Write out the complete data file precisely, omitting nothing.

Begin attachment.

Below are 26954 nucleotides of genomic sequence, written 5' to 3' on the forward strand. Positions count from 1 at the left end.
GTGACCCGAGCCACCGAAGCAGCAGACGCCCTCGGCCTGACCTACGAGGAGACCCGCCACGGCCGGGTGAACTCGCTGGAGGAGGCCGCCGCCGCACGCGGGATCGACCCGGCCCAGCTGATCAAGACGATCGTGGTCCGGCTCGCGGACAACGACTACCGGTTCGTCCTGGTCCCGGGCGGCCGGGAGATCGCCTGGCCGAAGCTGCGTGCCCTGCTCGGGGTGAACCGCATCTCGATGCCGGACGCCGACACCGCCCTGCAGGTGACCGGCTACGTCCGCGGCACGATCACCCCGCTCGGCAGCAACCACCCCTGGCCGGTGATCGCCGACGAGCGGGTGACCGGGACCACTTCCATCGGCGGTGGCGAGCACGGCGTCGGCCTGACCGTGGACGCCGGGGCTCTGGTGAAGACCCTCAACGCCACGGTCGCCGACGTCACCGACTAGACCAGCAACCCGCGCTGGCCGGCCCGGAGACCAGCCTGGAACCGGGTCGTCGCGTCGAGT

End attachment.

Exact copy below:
Below are 26954 nucleotides of genomic sequence, written 5' to 3' on the forward strand. Positions count from 1 at the left end.
GTGACCCGAGCCACCGAAGCAGCAGACGCCCTCGGCCTGACCTACGAGGAGACCCGCCACGGCCGGGTGAACTCGCTGGAGGAGGCCGCCGCCGCACGCGGGATCGACCCGGCCCAGCTGATCAAGACGATCGTGGTCCGGCTCGCGGACAACGACTACCGGTTCGTCCTGGTCCCGGGCGGCCGGGAGATCGCCTGGCCGAAGCTGCGTGCCCTGCTCGGGGTGAACCGCATCTCGATGCCGGACGCCGACACCGCCCTGCAGGTGACCGGCTACGTCCGCGGCACGATCACCCCGCTCGGCAGCAACCACCCCTGGCCGGTGATCGCCGACGAGCGGGTGACCGGGACCACTTCCATCGGCGGTGGCGAGCACGGCGTCGGCCTGACCGTGGACGCCGGGGCTCTGGTGAAGACCCTCAACGCCACGGTCGCCGACGTCACCGACTAGACCAGCAACCCGCGCTGGCCGGCCCGGAGACCAGCCTGGAACCGGGTCGTCGCGTCGAGT